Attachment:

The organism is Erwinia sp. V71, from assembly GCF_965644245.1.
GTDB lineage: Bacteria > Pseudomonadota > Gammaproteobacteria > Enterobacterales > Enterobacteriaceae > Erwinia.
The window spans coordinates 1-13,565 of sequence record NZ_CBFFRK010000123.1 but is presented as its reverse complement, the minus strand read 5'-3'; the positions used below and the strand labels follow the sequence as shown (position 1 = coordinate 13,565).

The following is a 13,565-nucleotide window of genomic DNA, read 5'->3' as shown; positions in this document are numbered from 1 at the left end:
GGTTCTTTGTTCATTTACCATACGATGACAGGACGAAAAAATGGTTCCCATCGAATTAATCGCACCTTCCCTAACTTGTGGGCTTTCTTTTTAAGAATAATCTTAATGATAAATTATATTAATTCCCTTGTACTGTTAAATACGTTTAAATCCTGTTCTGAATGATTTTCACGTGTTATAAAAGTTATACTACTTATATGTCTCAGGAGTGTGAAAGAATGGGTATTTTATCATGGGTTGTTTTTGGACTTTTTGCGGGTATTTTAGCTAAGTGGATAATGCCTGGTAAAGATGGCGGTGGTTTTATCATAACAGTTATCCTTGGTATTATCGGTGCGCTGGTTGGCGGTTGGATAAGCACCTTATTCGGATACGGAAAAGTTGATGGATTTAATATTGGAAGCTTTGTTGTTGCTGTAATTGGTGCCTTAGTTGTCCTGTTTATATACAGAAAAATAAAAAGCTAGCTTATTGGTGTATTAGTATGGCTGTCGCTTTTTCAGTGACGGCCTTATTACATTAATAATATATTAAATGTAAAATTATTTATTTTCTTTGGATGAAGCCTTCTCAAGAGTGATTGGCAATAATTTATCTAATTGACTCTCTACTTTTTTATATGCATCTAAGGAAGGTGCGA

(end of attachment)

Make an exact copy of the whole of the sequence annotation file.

The organism is Erwinia sp. V71, from assembly GCF_965644245.1.
GTDB lineage: Bacteria > Pseudomonadota > Gammaproteobacteria > Enterobacterales > Enterobacteriaceae > Erwinia.
The window spans coordinates 1-13,565 of sequence record NZ_CBFFRK010000123.1 but is presented as its reverse complement, the minus strand read 5'-3'; the positions used below and the strand labels follow the sequence as shown (position 1 = coordinate 13,565).

The following is a 13,565-nucleotide window of genomic DNA, read 5'->3' as shown; positions in this document are numbered from 1 at the left end:
GGTTCTTTGTTCATTTACCATACGATGACAGGACGAAAAAATGGTTCCCATCGAATTAATCGCACCTTCCCTAACTTGTGGGCTTTCTTTTTAAGAATAATCTTAATGATAAATTATATTAATTCCCTTGTACTGTTAAATACGTTTAAATCCTGTTCTGAATGATTTTCACGTGTTATAAAAGTTATACTACTTATATGTCTCAGGAGTGTGAAAGAATGGGTATTTTATCATGGGTTGTTTTTGGACTTTTTGCGGGTATTTTAGCTAAGTGGATAATGCCTGGTAAAGATGGCGGTGGTTTTATCATAACAGTTATCCTTGGTATTATCGGTGCGCTGGTTGGCGGTTGGATAAGCACCTTATTCGGATACGGAAAAGTTGATGGATTTAATATTGGAAGCTTTGTTGTTGCTGTAATTGGTGCCTTAGTTGTCCTGTTTATATACAGAAAAATAAAAAGCTAGCTTATTGGTGTATTAGTATGGCTGTCGCTTTTTCAGTGACGGCCTTATTACATTAATAATATATTAAATGTAAAATTATTTATTTTCTTTGGATGAAGCCTTCTCAAGAGTGATTGGCAATAATTTATCTAATTGACTCTCTACTTTTTTATATGCATCTAAGGAAGGTGCGA